“The last time we played there, the ice machine on the floor above broke and the ceiling was leaking, so I was getting a steady stream of water onto my face and my drum kit,” Halvard remembers, smirking. “I sweat quite a lot so I didn’t really need any more.”
As the show draws nearer, and the band run through parts of new songs they’ve had to re-sculpt after a year of leaving them alone, talk turns back to the album. “Doing an album was something we always had to do, but it was never a priority when we started out,” Tor-Arne explains, and despite the frenetic punk songs at its core, nothing was rushed in the lead-up to ‘Try Not To Freak Out’. “Just releasing EPs and playing gigs worked for a long time, and people came to the shows and had a good time. It wasn’t like we needed an album in order to do this, but it felt really natural to try and use all the experience of what we’ve learned and seen over these past four years and put it into a product that’s from one to ten, and travel with it.”
“And when your songs are as short as ours, an EP might only be 12 minutes long, which isn’t a whole lot of someone’s attention,” Haley takes over. “That’s less than your walk to work or school, but if you have a full album, it’s more of a commitment to sit down and listen to it and try to get a wider window into what people’s brains look like.”
Their debut has shown Sløtface to be a lot more versatile than many may have first thought. It still packs in scrappy, punky hooks by the bucketload - ‘Pitted’ and ‘Backyard Adventures’ are unhinged, instantly appealing hits - but across its half an hour, ‘Try Not To Freak Out’ also shows the band to be vicious and anxious. ‘Nancy Drew’, an album highlight, profiles the feminist icon through Haley’s growled vocals, taking down any boys’ club in sight, while ‘Try’ bounces off the album’s title, putting on a brave face.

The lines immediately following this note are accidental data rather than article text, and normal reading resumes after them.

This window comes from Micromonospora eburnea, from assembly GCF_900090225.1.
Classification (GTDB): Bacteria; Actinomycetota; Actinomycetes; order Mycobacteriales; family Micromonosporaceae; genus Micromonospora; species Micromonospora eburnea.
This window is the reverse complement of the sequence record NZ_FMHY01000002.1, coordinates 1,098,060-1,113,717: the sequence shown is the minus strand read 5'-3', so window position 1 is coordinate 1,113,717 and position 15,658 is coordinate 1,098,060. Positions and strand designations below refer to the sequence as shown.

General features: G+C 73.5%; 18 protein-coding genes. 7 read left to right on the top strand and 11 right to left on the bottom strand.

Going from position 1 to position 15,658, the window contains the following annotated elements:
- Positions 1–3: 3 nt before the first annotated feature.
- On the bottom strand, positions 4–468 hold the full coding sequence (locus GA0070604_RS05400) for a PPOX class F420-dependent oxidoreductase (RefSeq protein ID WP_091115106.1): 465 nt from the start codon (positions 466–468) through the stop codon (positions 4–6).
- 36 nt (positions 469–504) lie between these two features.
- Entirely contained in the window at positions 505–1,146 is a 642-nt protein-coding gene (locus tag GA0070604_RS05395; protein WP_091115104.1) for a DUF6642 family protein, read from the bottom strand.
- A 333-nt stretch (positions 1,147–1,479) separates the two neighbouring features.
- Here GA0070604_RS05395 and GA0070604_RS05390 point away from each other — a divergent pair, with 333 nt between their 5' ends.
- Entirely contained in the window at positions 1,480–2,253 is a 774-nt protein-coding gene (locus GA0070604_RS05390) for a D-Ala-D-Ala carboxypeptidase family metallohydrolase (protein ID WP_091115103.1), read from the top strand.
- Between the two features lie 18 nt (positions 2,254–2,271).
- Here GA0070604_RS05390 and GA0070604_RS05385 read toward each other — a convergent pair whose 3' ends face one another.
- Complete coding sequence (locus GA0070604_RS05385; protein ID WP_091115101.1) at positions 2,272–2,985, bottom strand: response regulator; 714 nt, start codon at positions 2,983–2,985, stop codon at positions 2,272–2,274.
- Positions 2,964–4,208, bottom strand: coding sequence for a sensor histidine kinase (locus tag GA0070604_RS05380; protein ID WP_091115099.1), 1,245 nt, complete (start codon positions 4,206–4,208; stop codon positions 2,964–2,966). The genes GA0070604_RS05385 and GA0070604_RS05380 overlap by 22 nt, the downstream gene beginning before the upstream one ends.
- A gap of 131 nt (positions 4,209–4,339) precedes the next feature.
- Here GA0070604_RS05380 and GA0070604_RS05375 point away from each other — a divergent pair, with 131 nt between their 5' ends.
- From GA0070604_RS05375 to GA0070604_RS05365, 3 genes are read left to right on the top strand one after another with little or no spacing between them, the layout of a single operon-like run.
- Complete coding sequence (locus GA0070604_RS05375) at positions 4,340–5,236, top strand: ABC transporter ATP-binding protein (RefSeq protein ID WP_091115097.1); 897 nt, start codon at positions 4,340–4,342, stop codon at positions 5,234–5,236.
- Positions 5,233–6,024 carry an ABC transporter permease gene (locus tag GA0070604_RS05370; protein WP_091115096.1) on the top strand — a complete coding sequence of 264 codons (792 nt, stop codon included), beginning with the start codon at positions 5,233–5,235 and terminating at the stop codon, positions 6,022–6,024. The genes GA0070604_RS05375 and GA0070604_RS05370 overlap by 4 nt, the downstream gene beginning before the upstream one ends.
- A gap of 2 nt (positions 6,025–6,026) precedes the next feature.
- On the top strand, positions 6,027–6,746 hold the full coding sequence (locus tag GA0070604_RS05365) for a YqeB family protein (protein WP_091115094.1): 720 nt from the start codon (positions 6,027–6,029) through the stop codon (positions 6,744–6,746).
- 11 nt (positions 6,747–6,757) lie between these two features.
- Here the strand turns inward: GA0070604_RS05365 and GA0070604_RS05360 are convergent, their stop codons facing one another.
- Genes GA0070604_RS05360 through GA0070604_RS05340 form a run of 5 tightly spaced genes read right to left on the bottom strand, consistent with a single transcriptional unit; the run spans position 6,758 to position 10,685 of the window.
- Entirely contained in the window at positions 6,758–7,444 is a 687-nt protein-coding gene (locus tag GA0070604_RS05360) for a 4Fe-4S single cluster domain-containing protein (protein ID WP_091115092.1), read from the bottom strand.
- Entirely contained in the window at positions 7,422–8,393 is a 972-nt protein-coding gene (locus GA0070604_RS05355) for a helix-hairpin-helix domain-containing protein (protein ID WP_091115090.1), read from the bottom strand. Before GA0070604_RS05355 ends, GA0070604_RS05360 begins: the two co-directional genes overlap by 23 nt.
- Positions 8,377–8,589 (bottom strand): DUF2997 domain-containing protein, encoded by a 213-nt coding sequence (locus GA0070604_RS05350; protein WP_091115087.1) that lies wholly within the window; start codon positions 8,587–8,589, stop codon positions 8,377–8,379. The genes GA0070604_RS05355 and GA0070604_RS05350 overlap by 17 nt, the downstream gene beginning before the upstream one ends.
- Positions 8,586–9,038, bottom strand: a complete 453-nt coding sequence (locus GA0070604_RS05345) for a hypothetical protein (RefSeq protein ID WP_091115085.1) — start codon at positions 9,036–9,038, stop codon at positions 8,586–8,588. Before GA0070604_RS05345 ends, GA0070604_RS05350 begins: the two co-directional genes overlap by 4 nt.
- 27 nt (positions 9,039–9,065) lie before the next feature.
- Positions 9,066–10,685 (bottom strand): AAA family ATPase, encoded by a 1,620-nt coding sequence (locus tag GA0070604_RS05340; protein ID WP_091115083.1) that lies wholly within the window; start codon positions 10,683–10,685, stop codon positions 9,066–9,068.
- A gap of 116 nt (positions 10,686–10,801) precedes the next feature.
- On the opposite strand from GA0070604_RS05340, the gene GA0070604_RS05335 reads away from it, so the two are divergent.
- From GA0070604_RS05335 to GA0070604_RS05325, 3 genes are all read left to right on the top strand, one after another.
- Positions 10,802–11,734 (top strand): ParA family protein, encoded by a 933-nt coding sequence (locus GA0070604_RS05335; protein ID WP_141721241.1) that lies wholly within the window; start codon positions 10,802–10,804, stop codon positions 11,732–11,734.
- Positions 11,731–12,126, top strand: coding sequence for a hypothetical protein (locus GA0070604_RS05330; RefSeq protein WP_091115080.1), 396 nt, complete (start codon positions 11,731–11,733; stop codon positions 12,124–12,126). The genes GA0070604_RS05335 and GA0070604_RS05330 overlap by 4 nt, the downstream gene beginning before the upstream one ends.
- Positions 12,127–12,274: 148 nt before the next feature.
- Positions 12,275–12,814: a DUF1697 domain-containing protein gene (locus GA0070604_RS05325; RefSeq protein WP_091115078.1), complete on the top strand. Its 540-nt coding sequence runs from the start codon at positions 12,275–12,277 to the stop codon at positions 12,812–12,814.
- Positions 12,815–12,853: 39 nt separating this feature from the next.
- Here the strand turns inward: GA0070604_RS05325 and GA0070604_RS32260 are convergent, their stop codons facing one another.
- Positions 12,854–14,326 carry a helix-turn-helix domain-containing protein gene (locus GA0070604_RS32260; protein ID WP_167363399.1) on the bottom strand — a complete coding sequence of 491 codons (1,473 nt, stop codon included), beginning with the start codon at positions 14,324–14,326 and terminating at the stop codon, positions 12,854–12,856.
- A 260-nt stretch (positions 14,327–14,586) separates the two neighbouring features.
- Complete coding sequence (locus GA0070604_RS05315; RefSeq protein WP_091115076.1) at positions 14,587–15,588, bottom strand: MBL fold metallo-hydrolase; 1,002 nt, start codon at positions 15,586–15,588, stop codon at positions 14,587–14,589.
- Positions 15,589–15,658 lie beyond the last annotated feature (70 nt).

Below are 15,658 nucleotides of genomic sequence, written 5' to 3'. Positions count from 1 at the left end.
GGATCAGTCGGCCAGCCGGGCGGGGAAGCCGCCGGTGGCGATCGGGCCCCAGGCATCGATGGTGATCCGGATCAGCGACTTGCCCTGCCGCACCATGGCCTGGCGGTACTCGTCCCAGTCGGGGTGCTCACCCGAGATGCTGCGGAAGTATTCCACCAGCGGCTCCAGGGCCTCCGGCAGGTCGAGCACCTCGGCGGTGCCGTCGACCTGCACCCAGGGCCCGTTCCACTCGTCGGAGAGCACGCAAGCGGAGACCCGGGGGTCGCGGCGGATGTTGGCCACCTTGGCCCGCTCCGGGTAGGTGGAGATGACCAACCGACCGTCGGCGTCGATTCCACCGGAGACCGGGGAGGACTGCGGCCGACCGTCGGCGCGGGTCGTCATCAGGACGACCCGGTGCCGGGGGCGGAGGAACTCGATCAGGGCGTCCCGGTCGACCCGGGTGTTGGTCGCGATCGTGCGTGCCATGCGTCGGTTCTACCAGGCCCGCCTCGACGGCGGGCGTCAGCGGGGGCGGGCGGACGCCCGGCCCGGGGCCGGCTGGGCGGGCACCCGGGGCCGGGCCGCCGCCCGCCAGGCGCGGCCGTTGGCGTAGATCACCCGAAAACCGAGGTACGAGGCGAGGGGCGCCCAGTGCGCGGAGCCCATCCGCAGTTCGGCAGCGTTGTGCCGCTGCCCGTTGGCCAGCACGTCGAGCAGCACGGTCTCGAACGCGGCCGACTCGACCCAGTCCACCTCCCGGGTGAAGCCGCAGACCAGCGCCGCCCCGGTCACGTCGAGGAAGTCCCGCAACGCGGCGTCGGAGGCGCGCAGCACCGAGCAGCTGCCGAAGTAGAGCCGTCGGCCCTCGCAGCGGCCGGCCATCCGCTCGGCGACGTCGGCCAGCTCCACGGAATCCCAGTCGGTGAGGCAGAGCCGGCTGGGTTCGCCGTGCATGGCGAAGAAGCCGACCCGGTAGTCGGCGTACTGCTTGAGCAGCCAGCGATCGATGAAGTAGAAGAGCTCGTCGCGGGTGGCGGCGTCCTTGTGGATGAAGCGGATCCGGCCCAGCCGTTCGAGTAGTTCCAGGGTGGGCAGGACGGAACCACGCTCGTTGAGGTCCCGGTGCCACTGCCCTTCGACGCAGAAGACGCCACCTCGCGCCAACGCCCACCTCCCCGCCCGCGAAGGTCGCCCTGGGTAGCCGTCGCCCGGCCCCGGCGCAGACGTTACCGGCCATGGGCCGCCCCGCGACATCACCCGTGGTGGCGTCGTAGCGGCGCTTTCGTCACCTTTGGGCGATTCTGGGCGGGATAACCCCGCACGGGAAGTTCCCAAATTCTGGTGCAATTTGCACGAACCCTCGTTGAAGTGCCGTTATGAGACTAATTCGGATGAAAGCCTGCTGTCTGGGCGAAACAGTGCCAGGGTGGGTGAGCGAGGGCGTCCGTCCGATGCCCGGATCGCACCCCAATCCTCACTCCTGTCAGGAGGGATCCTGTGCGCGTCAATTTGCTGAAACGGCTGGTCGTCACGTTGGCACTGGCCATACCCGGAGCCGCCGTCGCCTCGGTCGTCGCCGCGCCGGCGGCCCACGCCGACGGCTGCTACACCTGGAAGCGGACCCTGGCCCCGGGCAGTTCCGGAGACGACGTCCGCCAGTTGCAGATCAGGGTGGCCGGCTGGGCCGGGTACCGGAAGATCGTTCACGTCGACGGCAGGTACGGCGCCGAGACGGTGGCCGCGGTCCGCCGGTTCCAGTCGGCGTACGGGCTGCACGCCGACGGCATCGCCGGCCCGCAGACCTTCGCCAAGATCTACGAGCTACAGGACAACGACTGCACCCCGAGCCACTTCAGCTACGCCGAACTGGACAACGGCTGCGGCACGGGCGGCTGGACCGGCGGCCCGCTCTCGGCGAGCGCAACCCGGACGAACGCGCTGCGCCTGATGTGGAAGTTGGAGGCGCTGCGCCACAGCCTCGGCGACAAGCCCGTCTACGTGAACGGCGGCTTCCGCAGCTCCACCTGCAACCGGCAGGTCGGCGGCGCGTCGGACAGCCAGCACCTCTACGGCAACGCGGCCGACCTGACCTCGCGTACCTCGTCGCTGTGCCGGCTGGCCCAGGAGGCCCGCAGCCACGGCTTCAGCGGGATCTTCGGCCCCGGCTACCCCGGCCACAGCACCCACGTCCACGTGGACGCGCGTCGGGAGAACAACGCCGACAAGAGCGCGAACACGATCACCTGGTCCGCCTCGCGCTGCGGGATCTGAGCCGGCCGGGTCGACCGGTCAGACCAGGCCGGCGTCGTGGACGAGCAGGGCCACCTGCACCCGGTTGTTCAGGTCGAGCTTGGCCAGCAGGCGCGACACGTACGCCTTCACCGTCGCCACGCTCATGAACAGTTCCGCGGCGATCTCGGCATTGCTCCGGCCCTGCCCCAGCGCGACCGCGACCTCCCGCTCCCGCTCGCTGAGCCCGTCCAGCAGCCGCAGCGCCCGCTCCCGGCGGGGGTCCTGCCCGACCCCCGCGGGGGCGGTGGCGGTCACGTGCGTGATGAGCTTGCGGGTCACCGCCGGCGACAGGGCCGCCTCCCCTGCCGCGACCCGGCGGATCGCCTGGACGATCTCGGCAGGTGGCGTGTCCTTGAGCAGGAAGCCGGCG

“We were talking about this last week,” Haley begins. “The theme of the album is trying to keep your shit together even though you feel like you have no control. A lot of that is trying to put on a face for other people, or trying to appear like everything is fine, so in that sense, that juxtaposition of really boppy, happy melodies over the sarcastic and sometimes really negative and anxious lyrics works really well, because that’s what it feels like a lot of the time, when you’re dealing with something but don’t want everyone else to know about it and don’t want to be a burden.”
Despite the album largely dealing in hiding emotions, Haley and her bandmates are remarkably open, both when talking about their album and chatting among themselves. ‘Try Not To Freak Out’ is an album of two sides, balancing vicious, angry retorts and playful recollections of messy nights out. “That’s just what it’s like to be a person,” Haley lays out. “Things go up and down; bad things happen and good things happen, and sometimes it’s not always easy to see the other side when you’re feeling a certain way.”
At the midnight show at Revolver - a packed, sweaty forty-five minutes of which Tor-Arne, Haley and Lasse spend about half of it in the crowd itself - the diversity and moulding of states and styles across the record is abundantly clear. The set introduces the band’s debut in a small room of close friends in their home country, before they prepare to hit the road for the foreseeable future.
A chaotic ‘Backyard Adventures’ closes the set, Tor-Arne signals the sound engineer to play ‘Teenage Dirtbag’ blisteringly loud, and the band jump into the front rows to be greeted by their friends’ first impressions of their debut album. A night that points towards the future while also serving as a last moment of calm, there’s a hell of a lot ahead of Sløtface in the next year and beyond. Chomping at the bit and still learning every day, they’re going to give it all they’ve got.
Sløtface’s debut album ‘Try Not To Freak Out’ is out now via Propeller Recordings.
Photos: Jonathan Vivaas Kise
Taken from the September 2017 issue of DIY. Read and subscribe below.